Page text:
May 29, 2016
Serving groups of children with diverse abilities just got a bit more doable. Reach for the Stars (RFTS), Planning for the Future has been revised and it is better than ever. Authors, Diane and Jennifer have masterfully blended the ideas of person-centered planning, family-centered practices, and tiered instruction into a series of maps that serve as a guide to help families of young children plan and transition during critical periods.
May 12, 2016
I love visiting pre-K classrooms and watching amazing brain architects hard at work, but was fed up with all the clutter in classrooms, as well as toys and materials so broken and boring they hadn't been touched in years! So I created Pre-K Teach & Play Classroom Clean Sweep™, a process that helps early educators create learning environments that are more accessible, more engaging, and more fun!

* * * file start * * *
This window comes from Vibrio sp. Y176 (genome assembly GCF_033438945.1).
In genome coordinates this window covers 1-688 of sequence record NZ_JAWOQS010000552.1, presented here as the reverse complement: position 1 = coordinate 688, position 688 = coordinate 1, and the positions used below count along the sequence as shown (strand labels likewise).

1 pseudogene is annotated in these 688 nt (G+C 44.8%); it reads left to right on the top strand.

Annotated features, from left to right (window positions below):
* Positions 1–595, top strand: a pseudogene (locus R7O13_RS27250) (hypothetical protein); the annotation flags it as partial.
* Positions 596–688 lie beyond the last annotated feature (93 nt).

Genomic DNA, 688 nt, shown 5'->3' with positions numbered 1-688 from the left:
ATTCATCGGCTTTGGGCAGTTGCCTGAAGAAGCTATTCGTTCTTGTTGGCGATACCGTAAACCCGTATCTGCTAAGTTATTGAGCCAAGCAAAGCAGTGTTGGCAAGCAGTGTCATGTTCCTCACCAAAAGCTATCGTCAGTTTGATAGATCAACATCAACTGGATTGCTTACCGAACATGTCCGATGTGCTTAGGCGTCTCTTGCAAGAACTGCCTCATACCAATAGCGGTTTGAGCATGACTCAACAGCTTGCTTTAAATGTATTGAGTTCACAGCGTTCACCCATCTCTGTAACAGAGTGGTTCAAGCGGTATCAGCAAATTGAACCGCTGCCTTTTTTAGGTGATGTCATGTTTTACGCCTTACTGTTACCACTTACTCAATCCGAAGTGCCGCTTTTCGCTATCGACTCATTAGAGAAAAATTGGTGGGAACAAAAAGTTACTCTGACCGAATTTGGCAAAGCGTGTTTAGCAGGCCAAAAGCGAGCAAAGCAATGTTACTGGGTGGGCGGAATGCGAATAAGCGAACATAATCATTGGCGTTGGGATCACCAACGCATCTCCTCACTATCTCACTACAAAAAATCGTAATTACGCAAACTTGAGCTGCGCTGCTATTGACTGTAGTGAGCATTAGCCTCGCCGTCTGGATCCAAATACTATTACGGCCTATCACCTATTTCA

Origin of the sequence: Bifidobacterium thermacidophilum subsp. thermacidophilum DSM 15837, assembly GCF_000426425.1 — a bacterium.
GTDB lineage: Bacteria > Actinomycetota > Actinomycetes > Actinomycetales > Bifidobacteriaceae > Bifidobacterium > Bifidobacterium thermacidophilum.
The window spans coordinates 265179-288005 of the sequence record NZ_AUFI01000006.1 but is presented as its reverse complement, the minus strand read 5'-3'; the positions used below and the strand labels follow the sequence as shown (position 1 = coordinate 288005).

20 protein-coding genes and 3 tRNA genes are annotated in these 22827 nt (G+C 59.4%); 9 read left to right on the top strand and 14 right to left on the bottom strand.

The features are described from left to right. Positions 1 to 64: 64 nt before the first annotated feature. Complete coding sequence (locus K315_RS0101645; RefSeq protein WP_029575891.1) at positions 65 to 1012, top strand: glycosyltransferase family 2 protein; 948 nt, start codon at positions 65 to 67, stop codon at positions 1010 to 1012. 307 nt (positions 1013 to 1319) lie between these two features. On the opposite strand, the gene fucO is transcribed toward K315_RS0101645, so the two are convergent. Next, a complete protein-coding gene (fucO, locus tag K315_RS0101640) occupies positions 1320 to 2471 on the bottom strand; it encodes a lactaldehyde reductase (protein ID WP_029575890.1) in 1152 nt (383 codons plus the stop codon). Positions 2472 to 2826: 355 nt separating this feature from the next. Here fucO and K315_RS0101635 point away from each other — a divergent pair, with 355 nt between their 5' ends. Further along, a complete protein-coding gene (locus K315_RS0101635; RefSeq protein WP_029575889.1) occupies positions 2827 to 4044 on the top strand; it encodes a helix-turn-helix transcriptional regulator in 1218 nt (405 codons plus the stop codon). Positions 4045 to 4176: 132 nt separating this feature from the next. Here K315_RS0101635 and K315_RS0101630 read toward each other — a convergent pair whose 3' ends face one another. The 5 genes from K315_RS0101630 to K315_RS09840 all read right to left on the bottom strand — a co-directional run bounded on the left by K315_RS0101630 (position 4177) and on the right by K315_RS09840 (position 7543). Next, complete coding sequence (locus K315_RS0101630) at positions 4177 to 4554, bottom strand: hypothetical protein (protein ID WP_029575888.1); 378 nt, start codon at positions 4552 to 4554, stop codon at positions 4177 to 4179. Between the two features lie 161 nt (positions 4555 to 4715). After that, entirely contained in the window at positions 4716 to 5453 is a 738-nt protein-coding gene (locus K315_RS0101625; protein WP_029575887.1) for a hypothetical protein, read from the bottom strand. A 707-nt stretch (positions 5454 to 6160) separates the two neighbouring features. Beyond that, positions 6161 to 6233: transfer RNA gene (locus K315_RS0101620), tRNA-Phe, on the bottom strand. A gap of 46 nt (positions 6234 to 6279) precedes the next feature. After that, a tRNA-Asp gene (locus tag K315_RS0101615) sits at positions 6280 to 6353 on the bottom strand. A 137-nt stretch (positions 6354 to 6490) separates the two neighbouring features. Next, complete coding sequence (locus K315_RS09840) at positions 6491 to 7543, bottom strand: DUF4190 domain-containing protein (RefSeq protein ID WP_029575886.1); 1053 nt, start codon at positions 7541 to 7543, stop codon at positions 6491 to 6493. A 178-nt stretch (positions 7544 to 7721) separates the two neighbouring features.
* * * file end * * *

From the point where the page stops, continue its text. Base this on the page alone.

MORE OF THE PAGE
May 5, 2016
In today's episode, I'm talking to you about solutions to what I see as an approach to assessment that really favors fear, punishment, standardized tests, and even making high stakes decisions that are based on bio scores, which often lack validity. I’ve also created a quick printable for you, which illustrates all of the solutions I'll be talking about today. As we identify these solutions, we are going to start at the systems level, and we're going to work our way to the building or agency level, and then to the classroom, where we often, to be honest, have the most power and control.
April 23, 2016
Today's episode is for those who are, or those who have not yet realize they are perfectionist. Today, we'll explore the consequences of our efforts to be perfect as it relates particularly to children's learning and development. Let's dive in and explore the hidden traps of being an early educator who's also a perfectionist.
April 17, 2016